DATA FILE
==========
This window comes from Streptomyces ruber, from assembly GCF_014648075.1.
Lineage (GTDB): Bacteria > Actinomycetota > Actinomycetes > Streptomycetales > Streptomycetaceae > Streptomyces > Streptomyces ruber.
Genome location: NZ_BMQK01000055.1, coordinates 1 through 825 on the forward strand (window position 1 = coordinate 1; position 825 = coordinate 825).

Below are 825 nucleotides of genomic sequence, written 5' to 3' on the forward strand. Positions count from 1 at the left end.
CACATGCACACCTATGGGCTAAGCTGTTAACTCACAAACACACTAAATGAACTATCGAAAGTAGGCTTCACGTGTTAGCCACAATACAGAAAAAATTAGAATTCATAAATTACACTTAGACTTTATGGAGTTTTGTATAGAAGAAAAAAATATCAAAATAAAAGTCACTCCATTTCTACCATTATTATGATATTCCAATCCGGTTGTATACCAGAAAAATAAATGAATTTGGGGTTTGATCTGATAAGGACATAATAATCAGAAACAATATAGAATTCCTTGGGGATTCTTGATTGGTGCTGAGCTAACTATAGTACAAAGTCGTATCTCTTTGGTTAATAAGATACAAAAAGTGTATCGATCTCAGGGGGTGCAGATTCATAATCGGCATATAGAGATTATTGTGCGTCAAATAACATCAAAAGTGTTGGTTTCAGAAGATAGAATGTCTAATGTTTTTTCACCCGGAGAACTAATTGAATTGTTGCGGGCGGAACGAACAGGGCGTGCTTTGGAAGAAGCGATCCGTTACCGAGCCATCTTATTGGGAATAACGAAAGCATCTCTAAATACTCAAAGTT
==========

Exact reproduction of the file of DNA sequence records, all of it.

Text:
This window comes from Streptomyces ruber, from assembly GCF_014648075.1.
Lineage (GTDB): Bacteria > Actinomycetota > Actinomycetes > Streptomycetales > Streptomycetaceae > Streptomyces > Streptomyces ruber.
Genome location: NZ_BMQK01000055.1, coordinates 1 through 825 on the forward strand (window position 1 = coordinate 1; position 825 = coordinate 825).

Below are 825 nucleotides of genomic sequence, written 5' to 3' on the forward strand. Positions count from 1 at the left end.
CACATGCACACCTATGGGCTAAGCTGTTAACTCACAAACACACTAAATGAACTATCGAAAGTAGGCTTCACGTGTTAGCCACAATACAGAAAAAATTAGAATTCATAAATTACACTTAGACTTTATGGAGTTTTGTATAGAAGAAAAAAATATCAAAATAAAAGTCACTCCATTTCTACCATTATTATGATATTCCAATCCGGTTGTATACCAGAAAAATAAATGAATTTGGGGTTTGATCTGATAAGGACATAATAATCAGAAACAATATAGAATTCCTTGGGGATTCTTGATTGGTGCTGAGCTAACTATAGTACAAAGTCGTATCTCTTTGGTTAATAAGATACAAAAAGTGTATCGATCTCAGGGGGTGCAGATTCATAATCGGCATATAGAGATTATTGTGCGTCAAATAACATCAAAAGTGTTGGTTTCAGAAGATAGAATGTCTAATGTTTTTTCACCCGGAGAACTAATTGAATTGTTGCGGGCGGAACGAACAGGGCGTGCTTTGGAAGAAGCGATCCGTTACCGAGCCATCTTATTGGGAATAACGAAAGCATCTCTAAATACTCAAAGTT